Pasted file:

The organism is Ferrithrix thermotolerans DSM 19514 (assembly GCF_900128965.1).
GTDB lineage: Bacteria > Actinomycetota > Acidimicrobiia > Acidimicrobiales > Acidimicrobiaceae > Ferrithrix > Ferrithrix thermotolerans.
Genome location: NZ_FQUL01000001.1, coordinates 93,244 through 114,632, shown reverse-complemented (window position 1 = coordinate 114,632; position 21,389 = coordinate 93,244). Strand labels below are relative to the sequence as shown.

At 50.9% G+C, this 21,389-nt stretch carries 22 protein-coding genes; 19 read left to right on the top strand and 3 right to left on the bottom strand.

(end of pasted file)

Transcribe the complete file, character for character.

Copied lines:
The organism is Ferrithrix thermotolerans DSM 19514 (assembly GCF_900128965.1).
GTDB lineage: Bacteria > Actinomycetota > Acidimicrobiia > Acidimicrobiales > Acidimicrobiaceae > Ferrithrix > Ferrithrix thermotolerans.
Genome location: NZ_FQUL01000001.1, coordinates 93,244 through 114,632, shown reverse-complemented (window position 1 = coordinate 114,632; position 21,389 = coordinate 93,244). Strand labels below are relative to the sequence as shown.

At 50.9% G+C, this 21,389-nt stretch carries 22 protein-coding genes; 19 read left to right on the top strand and 3 right to left on the bottom strand.